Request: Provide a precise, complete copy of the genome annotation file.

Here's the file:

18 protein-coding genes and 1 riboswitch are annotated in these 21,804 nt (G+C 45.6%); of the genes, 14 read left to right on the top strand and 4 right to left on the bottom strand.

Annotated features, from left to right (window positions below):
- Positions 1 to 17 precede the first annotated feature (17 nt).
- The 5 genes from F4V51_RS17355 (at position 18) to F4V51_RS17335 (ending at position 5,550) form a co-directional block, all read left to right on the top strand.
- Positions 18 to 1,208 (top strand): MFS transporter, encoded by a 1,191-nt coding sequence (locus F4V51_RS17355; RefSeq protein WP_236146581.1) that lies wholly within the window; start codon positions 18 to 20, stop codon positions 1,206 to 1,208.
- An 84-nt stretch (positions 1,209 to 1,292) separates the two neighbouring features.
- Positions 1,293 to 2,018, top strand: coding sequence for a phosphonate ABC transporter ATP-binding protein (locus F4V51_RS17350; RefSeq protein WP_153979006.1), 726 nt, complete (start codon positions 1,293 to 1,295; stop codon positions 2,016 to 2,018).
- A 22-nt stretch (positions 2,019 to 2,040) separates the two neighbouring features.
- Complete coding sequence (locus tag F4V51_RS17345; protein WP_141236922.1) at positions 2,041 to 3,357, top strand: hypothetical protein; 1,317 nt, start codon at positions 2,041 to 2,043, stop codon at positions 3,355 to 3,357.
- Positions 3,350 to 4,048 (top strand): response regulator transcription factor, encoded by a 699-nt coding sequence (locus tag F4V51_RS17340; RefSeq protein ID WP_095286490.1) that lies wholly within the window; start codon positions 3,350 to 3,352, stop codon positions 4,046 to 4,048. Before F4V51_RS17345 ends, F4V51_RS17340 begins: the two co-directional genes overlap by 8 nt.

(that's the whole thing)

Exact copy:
18 protein-coding genes and 1 riboswitch are annotated in these 21,804 nt (G+C 45.6%); of the genes, 14 read left to right on the top strand and 4 right to left on the bottom strand.

Annotated features, from left to right (window positions below):
- Positions 1 to 17 precede the first annotated feature (17 nt).
- The 5 genes from F4V51_RS17355 (at position 18) to F4V51_RS17335 (ending at position 5,550) form a co-directional block, all read left to right on the top strand.
- Positions 18 to 1,208 (top strand): MFS transporter, encoded by a 1,191-nt coding sequence (locus F4V51_RS17355; RefSeq protein WP_236146581.1) that lies wholly within the window; start codon positions 18 to 20, stop codon positions 1,206 to 1,208.
- An 84-nt stretch (positions 1,209 to 1,292) separates the two neighbouring features.
- Positions 1,293 to 2,018, top strand: coding sequence for a phosphonate ABC transporter ATP-binding protein (locus F4V51_RS17350; RefSeq protein WP_153979006.1), 726 nt, complete (start codon positions 1,293 to 1,295; stop codon positions 2,016 to 2,018).
- A 22-nt stretch (positions 2,019 to 2,040) separates the two neighbouring features.
- Complete coding sequence (locus tag F4V51_RS17345; protein WP_141236922.1) at positions 2,041 to 3,357, top strand: hypothetical protein; 1,317 nt, start codon at positions 2,041 to 2,043, stop codon at positions 3,355 to 3,357.
- Positions 3,350 to 4,048 (top strand): response regulator transcription factor, encoded by a 699-nt coding sequence (locus tag F4V51_RS17340; RefSeq protein ID WP_095286490.1) that lies wholly within the window; start codon positions 3,350 to 3,352, stop codon positions 4,046 to 4,048. Before F4V51_RS17345 ends, F4V51_RS17340 begins: the two co-directional genes overlap by 8 nt.